The snake was about to fall asleep when, suddenly, the snake came singing the new song that had been learned. Will she respect her friend's rest or will she continue to sing the new melody from the rooftops? This poem for children, which talks about respecting othersIt will make the little ones think. In addition, we have accompanied the verses with some reading comprehension exercises and activities based on poetry. To enjoy!
At the foot of some bushes
rolled up a snake,
I was sunbathing enchanted
with the heat of the earth.
almost touching the glory
and a snake appeared
screaming with great euphoria.
I have learned this song:
Chimbel, chimbel, chimbel!
He said wagging his tail
ringing his bell.
I just want to sleep,
he said he did well
and that you could go.
Animated the snake
the chimbel sang again
and again excited
the bell rang loudly:
Chimbel, chimbel, chimbel!
Look at the snake - he said -,
go sing somewhere else,
I have come to my corner
to be able to rest.
and the message understood
and to touch the bell
with the chimbel he left.
To find out if your children have understood this poem, here are some reading comprehension questions. It is a 'true or false' exercise, in which some sentences are true while others are a lie. Ask the children to find out which ones are false and try to correct them to fit the story.
- The snake was trying to take a nap.
- The snake did not remember the lyrics of the song that had been learned.
- The snake got very angry because the snake wouldn't let him sleep, so he gave a good cry.
- The snake decided to stay in the same place, to annoy the snake.
If the children have been able to identify which sentences were false, congratulations, they have been very attentive to the poem reading! If you have doubted some of them, you should only read poetry a few more times. And to further fix what has been learned in poetry, below you will find another reading comprehension exercise in which you have to complete the sentences.
- The serpent's song said _________.
- The snake played the _______ to accompany the song.
- The snake asked him to respect his rest and to _________.
And finally, we propose a language exercise that will help children to practice some of the most important lessons they have learned in recent months. Next, we take some words extracted from the text and We propose you different challenges.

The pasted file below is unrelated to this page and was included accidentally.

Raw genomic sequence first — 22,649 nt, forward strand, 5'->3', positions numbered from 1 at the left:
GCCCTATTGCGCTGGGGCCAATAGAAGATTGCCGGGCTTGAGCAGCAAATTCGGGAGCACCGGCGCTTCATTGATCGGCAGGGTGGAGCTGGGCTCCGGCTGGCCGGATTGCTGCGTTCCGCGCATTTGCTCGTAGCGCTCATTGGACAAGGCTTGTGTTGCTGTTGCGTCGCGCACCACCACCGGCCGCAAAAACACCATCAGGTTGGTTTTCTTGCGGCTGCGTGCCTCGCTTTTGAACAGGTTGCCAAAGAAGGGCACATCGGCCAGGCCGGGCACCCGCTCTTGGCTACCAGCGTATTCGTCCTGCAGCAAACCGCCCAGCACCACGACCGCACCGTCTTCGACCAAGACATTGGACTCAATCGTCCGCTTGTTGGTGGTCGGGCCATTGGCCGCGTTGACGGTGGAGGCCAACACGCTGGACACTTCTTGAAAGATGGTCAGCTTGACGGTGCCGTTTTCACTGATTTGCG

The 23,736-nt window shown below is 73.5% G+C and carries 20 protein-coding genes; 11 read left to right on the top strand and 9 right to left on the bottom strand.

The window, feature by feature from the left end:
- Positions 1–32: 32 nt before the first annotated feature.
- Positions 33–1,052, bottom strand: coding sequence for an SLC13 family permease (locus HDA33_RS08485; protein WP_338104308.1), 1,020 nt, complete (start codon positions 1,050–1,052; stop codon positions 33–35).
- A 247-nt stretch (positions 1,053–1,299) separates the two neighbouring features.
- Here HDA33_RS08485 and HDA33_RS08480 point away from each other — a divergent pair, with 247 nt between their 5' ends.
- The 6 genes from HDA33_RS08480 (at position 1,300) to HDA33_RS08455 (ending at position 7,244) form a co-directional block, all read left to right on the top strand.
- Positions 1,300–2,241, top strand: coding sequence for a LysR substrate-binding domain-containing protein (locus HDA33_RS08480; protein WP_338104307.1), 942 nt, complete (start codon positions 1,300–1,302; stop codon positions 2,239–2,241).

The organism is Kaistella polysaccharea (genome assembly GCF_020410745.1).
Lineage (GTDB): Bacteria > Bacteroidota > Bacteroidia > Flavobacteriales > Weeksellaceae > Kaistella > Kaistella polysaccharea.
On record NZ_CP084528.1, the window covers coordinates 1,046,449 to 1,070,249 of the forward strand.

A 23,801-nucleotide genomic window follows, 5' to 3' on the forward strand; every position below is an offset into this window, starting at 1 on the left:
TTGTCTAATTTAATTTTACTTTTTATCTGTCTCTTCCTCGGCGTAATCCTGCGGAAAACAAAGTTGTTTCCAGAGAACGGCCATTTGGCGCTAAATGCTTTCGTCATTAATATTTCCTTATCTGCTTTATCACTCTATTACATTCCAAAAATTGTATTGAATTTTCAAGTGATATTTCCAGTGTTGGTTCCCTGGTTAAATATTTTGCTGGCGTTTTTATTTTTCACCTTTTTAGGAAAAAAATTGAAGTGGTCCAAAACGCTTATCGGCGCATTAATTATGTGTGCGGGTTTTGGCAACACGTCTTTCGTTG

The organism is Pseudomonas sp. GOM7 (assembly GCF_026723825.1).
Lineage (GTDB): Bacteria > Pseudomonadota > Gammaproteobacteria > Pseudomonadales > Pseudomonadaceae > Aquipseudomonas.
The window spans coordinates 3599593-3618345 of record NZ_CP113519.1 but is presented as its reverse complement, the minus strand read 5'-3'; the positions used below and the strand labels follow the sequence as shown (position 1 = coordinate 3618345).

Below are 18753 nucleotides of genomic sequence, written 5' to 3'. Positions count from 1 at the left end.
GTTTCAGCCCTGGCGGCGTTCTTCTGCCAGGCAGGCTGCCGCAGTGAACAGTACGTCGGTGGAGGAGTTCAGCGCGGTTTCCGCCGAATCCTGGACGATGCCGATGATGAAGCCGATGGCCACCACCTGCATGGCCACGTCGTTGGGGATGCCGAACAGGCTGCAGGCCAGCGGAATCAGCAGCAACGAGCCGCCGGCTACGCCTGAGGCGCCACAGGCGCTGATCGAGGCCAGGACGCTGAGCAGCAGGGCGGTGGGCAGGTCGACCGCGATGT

- Haunted. What kind of word is it? Can you think of an augmentative for this word?
- Euphoria. What does this word in the poem mean? Look it up in the dictionary if you don't know its definition!
- Animated. Can you find a synonym for this adjective?
- Sing. In what time is this verb? Could you conjugate it to present in the indicative mood and to present in the subjunctive mood? Great!
If after reading and reciting the poem you want to continue working with it, here are some very fun educational activities for your children or students. You can suggest them as a game to make him feel more attracted to them.
- Make up a song
The snake learns a song called 'Chimbel'. What if you also invent your own melody with a word from your imagination?
We propose the following fun experiment: write all the letters of the alphabet on a sheet of paper and cut them out separately, so that you have a small piece of paper with each letter. Next, put all the letters in a bag or a container and, with your eyes closed, take out three of these papers. With the letters that come out, you have to form a word (You can add all the vowels and consonants you want). This will be the word with which you have to invent your song. All that remains is to find a melody!
- Continue the story
With a little imagination and enthusiasm, you can surely continue the story of the serpent and the snake, either in verse or in prose. Will the snake end up leaving or will it come back to annoy the snake? Who will be the next animal to hear the Chimbel song? Will he get angry and ask you to respect his rest as well? These questions could inspire you to follow the thread of the story.
- Illustrate the poem
Children are sure to be excited when you propose to illustrate the poem they just read. Grab colored pencils and markers ... and paint! It is curious to see that, if you propose this exercise to different children, each one will do it in a very different way. How great is the imagination of the little ones!
More resources to work on respect for others with children
You can read more articles similar to The chimbel. A fun poem for children about respecting others, in the category of Poems on site.